NLE Video Editors

Robin takes a look at six Linux video nonlinear editing (NLE) sofware packages: Broadcast 2000, Crow, Kino, LVE, MainActor and Trinity.

Linux Video Editor (LVE) developer Gerhard Monzel says, “The intended purpose was cutting MPEGs and to encode to (S)VCDs.” Monzel works at SAP as systems administrator in St. Ingbert, Germany. The LVE documentation is all in German. “LVE is based on some freeware libraries: libmpeg3 to seek and decode MPEG and libsdl as base of my GUI”, says Monzel. “The rest is self-made.” He says many MPEG formats are supported (MPEG-1 and MPEG-2) including VOB and IFO, but not DVB. His GUI design was influenced by Pinnacle Studio MP10.

LVE is a German-made MPEG editor intended for making (S)VCDs.

LVE is cuts-only—no effects and no titles. Note that whether the source material is PAL or NTSC, the output is always PAL. NTSC sources must be processed with sox to correct the framerate changing the audio pitch. LVE has no install procedure. The tarball must be extracted in the root directory:

cd /
tar xvfz /install/public/nle/lve/
ls /usr/local/lve/bin
  bbainfo  bbinfo   bbvinfo  ffmpeg_lve
  gensmart  lmp  mplex  toolame
  bbdmux   bbmplex  encode   genmpg
  gensvcd   lve  qdir
chmod 666 /usr/local/lve/lib/SystemFont.bmp

MainActor is the only closed-source application we looked at. We installed it from RPM using Alien, following much the same procedure as with Broadcast 2000.

MainActor is a shareware editor with Linux and Windows versions.

MainActor can title (2-D and 3-D text) and edit movies. It offers video transitions and audio effects. The evaluation version writes “MainActor” on your video until you purchase a registered copy. MainActor includes the following programs: maseq (NLE), mave (animation converter), macap (V4L MJPEG capture) and lmatool (console video file converter). The documentation is in /usr/share/doc/Packages/MainActor.


Trinity editor and maintainer Chris Hardy says it has rudimentary MPEG and audio support. Trinity can understand sequences of image frame files, too. “The source code hasn't been touched in two years”, says Hardy. “I haven't heard from the developer in a while and the project has been in limbo.” The GUI is one thing Hardy likes about Trinity.

Trinity is in search of a developer to lead and rename this project.

There were several minor compilation errors that we fixed while building Trinity 0.5 and one serious one. We sent the corrections to Hardy. Because of a conflict with a commercial product, Trinity must be renamed, and Hardy would like a developer interested in working on an NLE to join the project so it can go forward.


Computers present a great advantage in editing movies because they can easily edit out of sequence or remove or add a scene—that's why it's called nonlinear editing. Nonlinear editors are used to edit video sequences to create television shows and motion pictures.

In examining Broadcast 2000, Crow, Kino, LVE, MainActor and Trinity, we've looked at some of the video tools available in Linux, but hardly all of them. FFmpeg, GAnSO, Gnonlin, Jahshaka, Linux Video Studio, matterial, mpgtx, mpegcut and SAMPEG-2 present more choices.

Jahshaka, a special effects compositor, has both Linux and Windows versions based on OpenGL.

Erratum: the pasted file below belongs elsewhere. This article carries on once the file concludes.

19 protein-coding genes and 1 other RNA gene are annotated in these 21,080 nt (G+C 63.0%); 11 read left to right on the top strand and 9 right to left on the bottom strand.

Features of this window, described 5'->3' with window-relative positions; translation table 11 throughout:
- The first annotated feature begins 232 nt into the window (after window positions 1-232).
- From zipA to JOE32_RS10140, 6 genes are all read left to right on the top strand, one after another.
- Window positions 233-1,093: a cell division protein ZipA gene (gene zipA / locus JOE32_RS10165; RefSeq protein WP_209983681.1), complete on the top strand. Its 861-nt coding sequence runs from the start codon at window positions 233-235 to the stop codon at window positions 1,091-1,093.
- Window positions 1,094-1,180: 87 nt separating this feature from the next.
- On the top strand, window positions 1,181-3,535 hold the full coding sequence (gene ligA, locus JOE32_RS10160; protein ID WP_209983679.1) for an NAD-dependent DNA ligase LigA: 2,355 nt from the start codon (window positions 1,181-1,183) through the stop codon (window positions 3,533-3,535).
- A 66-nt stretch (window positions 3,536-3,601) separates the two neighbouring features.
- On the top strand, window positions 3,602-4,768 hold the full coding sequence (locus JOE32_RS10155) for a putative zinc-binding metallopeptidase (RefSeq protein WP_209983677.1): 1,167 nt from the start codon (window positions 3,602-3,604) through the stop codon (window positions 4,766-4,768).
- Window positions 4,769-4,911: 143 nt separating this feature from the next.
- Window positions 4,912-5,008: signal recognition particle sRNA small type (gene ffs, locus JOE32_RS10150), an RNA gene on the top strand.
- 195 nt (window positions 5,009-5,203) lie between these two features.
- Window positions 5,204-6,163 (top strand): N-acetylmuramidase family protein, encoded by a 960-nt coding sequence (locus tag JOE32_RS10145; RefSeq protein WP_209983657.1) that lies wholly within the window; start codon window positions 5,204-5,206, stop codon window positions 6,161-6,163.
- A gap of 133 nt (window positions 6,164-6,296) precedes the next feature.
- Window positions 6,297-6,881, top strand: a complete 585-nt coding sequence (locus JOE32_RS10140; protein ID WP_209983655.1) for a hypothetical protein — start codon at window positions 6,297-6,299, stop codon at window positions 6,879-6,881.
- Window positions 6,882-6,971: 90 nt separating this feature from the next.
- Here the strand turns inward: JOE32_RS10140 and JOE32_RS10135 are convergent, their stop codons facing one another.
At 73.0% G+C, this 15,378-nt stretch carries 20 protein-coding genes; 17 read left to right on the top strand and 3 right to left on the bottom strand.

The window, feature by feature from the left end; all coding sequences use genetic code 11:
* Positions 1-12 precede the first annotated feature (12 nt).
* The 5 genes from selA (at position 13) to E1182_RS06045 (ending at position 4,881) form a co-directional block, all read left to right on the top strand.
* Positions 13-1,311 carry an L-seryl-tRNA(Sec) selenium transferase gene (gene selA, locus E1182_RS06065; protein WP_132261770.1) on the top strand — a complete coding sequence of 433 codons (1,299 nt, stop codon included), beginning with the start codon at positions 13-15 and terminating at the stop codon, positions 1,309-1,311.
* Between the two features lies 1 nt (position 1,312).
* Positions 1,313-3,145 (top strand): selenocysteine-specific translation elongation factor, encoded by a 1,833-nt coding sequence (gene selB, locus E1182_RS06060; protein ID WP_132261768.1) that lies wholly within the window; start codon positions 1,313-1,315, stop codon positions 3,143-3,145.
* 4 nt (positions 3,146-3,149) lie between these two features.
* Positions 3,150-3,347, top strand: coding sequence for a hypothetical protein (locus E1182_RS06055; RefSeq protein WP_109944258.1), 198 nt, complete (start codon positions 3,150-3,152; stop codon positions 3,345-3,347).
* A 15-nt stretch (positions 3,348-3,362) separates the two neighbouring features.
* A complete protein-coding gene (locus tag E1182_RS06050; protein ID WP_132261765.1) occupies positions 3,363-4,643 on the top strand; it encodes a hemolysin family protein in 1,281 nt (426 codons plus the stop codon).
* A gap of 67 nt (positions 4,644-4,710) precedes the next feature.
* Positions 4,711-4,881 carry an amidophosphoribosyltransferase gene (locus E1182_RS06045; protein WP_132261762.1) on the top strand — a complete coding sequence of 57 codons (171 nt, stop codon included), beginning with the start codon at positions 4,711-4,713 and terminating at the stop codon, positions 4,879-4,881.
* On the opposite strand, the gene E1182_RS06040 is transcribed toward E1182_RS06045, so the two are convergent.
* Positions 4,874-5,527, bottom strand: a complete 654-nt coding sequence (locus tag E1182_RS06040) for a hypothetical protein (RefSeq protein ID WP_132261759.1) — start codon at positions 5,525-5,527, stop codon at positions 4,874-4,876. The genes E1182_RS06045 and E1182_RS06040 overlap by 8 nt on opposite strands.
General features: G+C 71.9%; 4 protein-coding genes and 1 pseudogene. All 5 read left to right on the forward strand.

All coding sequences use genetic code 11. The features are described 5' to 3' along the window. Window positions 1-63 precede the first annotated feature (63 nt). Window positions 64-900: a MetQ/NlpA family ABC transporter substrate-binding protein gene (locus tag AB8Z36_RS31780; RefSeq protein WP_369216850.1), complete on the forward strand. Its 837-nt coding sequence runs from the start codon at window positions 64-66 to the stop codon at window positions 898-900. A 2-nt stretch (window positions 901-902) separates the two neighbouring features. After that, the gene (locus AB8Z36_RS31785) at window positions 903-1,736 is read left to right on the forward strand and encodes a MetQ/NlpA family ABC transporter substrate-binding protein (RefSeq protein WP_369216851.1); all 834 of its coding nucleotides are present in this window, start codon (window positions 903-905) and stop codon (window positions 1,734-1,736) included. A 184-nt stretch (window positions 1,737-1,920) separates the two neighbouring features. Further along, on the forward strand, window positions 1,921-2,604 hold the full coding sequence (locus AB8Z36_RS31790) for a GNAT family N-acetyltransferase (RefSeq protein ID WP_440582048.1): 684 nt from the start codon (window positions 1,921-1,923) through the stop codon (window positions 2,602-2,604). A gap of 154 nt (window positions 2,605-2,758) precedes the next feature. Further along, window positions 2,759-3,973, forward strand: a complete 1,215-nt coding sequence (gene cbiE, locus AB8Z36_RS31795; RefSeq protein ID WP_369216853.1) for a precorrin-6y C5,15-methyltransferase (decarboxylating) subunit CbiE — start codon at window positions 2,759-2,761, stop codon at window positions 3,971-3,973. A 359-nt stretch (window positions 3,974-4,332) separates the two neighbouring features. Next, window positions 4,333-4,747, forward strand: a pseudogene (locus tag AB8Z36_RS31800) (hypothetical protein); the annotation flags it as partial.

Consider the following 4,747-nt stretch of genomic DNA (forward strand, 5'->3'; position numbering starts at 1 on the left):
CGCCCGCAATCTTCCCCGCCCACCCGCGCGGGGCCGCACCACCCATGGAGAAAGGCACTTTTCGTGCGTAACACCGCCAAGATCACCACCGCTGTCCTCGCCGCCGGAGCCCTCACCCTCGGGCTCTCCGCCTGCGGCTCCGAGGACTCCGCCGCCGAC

Two commercial (expensive) tools that we will be evaluating in the future are Nothing Real Shake and Silicon Grail RAYZ. These are used to add special effects to many Hollywood motion pictures. There is just one major open-source tool that is used in major motion pictures and that is Film GIMP, used in Harry Potter, Cats & Dogs, Lord of the Rings and more. We'll take a look at Film GIMP next time.



Robin Rowe ( is a partner in, a technology company that creates internet and broadcast video applications. He has written for Dr. Dobb's Journal, the C++ Report, the C/C++ Users Journal and Data Based Advisor.



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The best one

forrestcupp's picture

You left out the best one of all: Cinelerra.
It can do anything you can imagine, if you can get it installed.

Re: GFX: NLE Video Editors

Anonymous's picture

Never in my life have I been as mad at the proprietary actions that Apple has pinned on Microsoft for so many years than now. It seems that Apple, our "innocent" company has decided to buy out any and all of good linux cinema software today. If you don't believe me, look at Apple Shake, and also Silicon Grail's Rayz. This wouldn't be so bad with the exception that I rely on many of those applications and use LINUX as my ONLY platform. I am so unbelievably mad that I could just kill!!!

Now I have to spend countless tens of thousands of dollars re-outfitting my VFX studio with new Apple (eww) computers.

Thank God Apple can't take away the price tag of linux, as well as the stability needed to make great render farms!

Signed -

John C. Beck

Re: GFX: NLE Video Editors

Anonymous's picture

umm... why not spend significantly less funding open source development of a new app? There are lots of support libraries out there already, like gstreamer, etc. Filmgimp/Cinepaint is available, and being developed. Add the features you need to open source. No point complaining about the lack of open source, and then buying proprietary junk.

Re: GFX: NLE Video Editors

Anonymous's picture

Because not all production studios have coders on hand to produce apps that could perform those kinds of functions. In that case, hiring the coders to do the work would end up being far more costly and time consuming than switching to an already existing set of apps.